- We’re intrigued about EPS growth. There appears to be a clear structural downtrend the steady high single-digit equity returns we’ve seen over the past 3 decades have been due to PE expansion, rather than earnings growth. Current PE’s are in the 20s and we have only that in 1999 and now. There seems little scope for further PE expansion.
We think hybrids form an important part of a diversified portfolio. With cash rates expected to remain at low levels for the next few years, the 2.9% return outcomes available in the hybrid market are attractive for investors with cash exposures, provided they can tolerate extra risk. If rates increase or EPS growth doesn’t turn around, it is hard to see equity returns even generating the historical 4% excess returns over risk-free.
Carlton’s success is highly correlated to the ERP
The chart below shows Carlton’s final league ladder ranking and the ERP curve we used above. We have ranked Carlton’s finishing position out of 100% (right-hand axis) (100% being first) and reversed the axis for viewing ease. We have smoothed the ladder ranking and we have made adjustments to their ranking for two important exogenous variables. We have added dummy variables to adjust for these periods. The adjusted ranking is shown as a dotted line. The 2 exogenous variables were;
- In the early 2000s, Carlton was actually penalised for salary cap breaches and lost draft picks for 2 seasons and was unable to retain experienced players. This clearly had an effect on the “normal” regime for the next 3 years, so we adjusted the ladder ranking at 2003 levels.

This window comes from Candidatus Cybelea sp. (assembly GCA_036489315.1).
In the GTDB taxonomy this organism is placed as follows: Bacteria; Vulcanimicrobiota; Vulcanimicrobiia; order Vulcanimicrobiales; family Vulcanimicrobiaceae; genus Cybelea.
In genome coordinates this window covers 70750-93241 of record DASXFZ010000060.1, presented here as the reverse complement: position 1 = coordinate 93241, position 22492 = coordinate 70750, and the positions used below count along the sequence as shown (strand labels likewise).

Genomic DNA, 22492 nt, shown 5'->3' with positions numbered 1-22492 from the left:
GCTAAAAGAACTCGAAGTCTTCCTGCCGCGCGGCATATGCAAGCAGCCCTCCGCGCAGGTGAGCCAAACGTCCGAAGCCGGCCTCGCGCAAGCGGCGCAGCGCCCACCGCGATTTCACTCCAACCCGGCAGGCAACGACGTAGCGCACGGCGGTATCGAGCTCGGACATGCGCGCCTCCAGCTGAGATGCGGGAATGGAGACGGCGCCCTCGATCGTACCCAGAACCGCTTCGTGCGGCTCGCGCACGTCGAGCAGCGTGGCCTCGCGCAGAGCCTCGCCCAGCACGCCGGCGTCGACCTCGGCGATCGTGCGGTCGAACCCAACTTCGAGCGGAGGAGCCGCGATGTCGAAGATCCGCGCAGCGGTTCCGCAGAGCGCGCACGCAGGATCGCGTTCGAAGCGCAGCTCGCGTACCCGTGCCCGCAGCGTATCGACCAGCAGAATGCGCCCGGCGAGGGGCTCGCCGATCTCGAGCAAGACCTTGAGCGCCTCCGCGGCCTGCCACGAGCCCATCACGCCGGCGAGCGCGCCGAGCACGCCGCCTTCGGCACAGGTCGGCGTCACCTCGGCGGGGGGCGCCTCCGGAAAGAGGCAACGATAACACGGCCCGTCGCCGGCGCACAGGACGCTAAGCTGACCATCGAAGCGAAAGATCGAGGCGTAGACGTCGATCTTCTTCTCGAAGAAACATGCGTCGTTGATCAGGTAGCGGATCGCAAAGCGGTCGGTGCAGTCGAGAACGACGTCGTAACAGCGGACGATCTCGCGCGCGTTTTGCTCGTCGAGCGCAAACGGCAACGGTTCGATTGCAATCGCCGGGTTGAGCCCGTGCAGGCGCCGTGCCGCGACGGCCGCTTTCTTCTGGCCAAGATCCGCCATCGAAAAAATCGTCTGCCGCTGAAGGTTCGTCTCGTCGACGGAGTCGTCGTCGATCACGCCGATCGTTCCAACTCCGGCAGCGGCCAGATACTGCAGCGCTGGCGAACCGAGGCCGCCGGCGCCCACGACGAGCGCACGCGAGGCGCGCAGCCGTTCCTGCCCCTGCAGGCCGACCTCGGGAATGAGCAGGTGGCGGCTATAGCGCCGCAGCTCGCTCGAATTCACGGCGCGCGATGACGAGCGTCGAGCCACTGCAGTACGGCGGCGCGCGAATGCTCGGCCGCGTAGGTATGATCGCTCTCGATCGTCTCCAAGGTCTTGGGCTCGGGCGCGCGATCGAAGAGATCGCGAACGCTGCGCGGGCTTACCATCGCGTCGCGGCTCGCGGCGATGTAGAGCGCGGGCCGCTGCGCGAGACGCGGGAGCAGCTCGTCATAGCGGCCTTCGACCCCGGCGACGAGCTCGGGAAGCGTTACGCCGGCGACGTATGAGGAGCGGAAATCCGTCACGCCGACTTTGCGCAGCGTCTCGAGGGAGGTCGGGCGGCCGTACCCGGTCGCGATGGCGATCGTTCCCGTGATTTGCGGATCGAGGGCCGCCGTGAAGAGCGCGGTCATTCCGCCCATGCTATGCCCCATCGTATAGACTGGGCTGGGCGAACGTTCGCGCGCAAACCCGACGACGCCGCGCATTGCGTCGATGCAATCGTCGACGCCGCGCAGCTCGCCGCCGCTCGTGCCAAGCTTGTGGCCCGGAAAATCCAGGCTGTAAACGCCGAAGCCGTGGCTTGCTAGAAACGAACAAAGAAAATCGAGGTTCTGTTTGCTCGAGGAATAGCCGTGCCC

- In 1989, there were 2 influences. We saw peak “John Elliot for PM” when he should have been concentrating on his football club presidencies and “Jezza” as the replacement coach for Robert Walls who both lost the dressing room (coaches should never go back). We adjust the 1990 - 1993 rankings to the 1990 level.
As can be seen from the charts the relationship is robust, except for a breakdown in 2007. This reflects the large increase in the All Ords in 2007 and fall thereafter. The high levels of the All Ords in 2007 results in relatively low returns until 2021 with the opposite effect for the GFC and post GFC vintages. In a football sense, Carlton was consistently bad through all that period. Although not quite significant as R-squared (probably because of the above), the regression shows good results at the Multiple R levels and excellent F statistics.
The relationship explained and why it’s looking better for the Blues
Simply put, Carlton tends to do much better when the world is crap. In those states, ERP’s are low, equity markets are doing badly and interest rates are high. We know that equity markets are some reflection of societal mood (Nofsinger 2003) and we can use that insight to develop a new attribute which is a subset of the behavioural concept of “overconfidence” (Kahneman 2012). Carlton has a well demonstrated ability to ignore societal norms such as honesty and fair play and has a belief in its level of ability that withstands dips in societal mood and ladder ranking. Accordingly, Carlton will overachieve when the rest of the world is pessimistic and underachieve when the rest of the competition becomes more optimistic. We have named the attribute “Blue - bris” (or Blu-bris) in recognition of the important role of hubris in Greek tragedy.
Structurally things are looking up for Carlton. The so called, Misery Index (Unemployment + inflation + interest rates) is set to get worse. This is correlated to equity markets and ERP, and typically results in periods of Carlton outperformance. Our further research will focus on whether the extent to whether a Silvagni playing for Carlton improves the regression covariance and whether the optimal turnover of the Carlton coaching position is below or above the current average of 2.9 years.